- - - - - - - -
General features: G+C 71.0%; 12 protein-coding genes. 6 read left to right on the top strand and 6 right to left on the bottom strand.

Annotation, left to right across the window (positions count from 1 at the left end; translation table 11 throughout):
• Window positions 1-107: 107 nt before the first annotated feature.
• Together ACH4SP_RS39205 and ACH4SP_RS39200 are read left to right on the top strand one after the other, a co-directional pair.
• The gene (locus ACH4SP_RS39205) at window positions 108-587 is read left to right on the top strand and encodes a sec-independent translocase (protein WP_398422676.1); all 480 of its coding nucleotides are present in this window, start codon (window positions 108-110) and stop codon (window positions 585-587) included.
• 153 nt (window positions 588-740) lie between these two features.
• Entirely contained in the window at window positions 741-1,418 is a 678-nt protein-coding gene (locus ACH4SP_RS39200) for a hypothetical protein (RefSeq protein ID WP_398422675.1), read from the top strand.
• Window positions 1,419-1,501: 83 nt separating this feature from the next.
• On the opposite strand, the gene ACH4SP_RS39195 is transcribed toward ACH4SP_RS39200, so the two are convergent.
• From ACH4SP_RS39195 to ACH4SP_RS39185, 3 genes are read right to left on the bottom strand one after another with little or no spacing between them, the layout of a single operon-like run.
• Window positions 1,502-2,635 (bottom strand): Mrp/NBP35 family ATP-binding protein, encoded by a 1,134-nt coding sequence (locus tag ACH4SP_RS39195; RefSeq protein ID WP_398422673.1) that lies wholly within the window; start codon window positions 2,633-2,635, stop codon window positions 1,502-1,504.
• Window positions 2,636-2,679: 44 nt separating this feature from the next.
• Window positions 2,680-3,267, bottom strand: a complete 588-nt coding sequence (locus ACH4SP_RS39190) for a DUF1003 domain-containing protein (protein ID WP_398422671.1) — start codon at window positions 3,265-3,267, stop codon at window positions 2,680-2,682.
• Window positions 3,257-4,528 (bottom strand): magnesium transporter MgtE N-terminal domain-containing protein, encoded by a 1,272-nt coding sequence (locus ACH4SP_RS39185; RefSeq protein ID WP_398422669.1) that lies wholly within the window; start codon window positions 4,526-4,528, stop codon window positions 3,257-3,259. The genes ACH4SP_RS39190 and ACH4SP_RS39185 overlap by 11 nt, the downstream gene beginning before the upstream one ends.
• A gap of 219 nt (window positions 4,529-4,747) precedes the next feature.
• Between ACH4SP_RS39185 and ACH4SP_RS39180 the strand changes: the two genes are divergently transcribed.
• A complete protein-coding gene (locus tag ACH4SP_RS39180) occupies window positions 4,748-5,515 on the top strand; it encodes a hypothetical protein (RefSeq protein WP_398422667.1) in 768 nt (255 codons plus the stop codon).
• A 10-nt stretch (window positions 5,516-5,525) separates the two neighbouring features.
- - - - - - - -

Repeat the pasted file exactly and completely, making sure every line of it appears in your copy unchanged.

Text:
General features: G+C 71.0%; 12 protein-coding genes. 6 read left to right on the top strand and 6 right to left on the bottom strand.

Annotation, left to right across the window (positions count from 1 at the left end; translation table 11 throughout):
• Window positions 1-107: 107 nt before the first annotated feature.
• Together ACH4SP_RS39205 and ACH4SP_RS39200 are read left to right on the top strand one after the other, a co-directional pair.
• The gene (locus ACH4SP_RS39205) at window positions 108-587 is read left to right on the top strand and encodes a sec-independent translocase (protein WP_398422676.1); all 480 of its coding nucleotides are present in this window, start codon (window positions 108-110) and stop codon (window positions 585-587) included.
• 153 nt (window positions 588-740) lie between these two features.
• Entirely contained in the window at window positions 741-1,418 is a 678-nt protein-coding gene (locus ACH4SP_RS39200) for a hypothetical protein (RefSeq protein ID WP_398422675.1), read from the top strand.
• Window positions 1,419-1,501: 83 nt separating this feature from the next.
• On the opposite strand, the gene ACH4SP_RS39195 is transcribed toward ACH4SP_RS39200, so the two are convergent.
• From ACH4SP_RS39195 to ACH4SP_RS39185, 3 genes are read right to left on the bottom strand one after another with little or no spacing between them, the layout of a single operon-like run.
• Window positions 1,502-2,635 (bottom strand): Mrp/NBP35 family ATP-binding protein, encoded by a 1,134-nt coding sequence (locus tag ACH4SP_RS39195; RefSeq protein ID WP_398422673.1) that lies wholly within the window; start codon window positions 2,633-2,635, stop codon window positions 1,502-1,504.
• Window positions 2,636-2,679: 44 nt separating this feature from the next.
• Window positions 2,680-3,267, bottom strand: a complete 588-nt coding sequence (locus ACH4SP_RS39190) for a DUF1003 domain-containing protein (protein ID WP_398422671.1) — start codon at window positions 3,265-3,267, stop codon at window positions 2,680-2,682.
• Window positions 3,257-4,528 (bottom strand): magnesium transporter MgtE N-terminal domain-containing protein, encoded by a 1,272-nt coding sequence (locus ACH4SP_RS39185; RefSeq protein ID WP_398422669.1) that lies wholly within the window; start codon window positions 4,526-4,528, stop codon window positions 3,257-3,259. The genes ACH4SP_RS39190 and ACH4SP_RS39185 overlap by 11 nt, the downstream gene beginning before the upstream one ends.
• A gap of 219 nt (window positions 4,529-4,747) precedes the next feature.
• Between ACH4SP_RS39185 and ACH4SP_RS39180 the strand changes: the two genes are divergently transcribed.
• A complete protein-coding gene (locus tag ACH4SP_RS39180) occupies window positions 4,748-5,515 on the top strand; it encodes a hypothetical protein (RefSeq protein WP_398422667.1) in 768 nt (255 codons plus the stop codon).
• A 10-nt stretch (window positions 5,516-5,525) separates the two neighbouring features.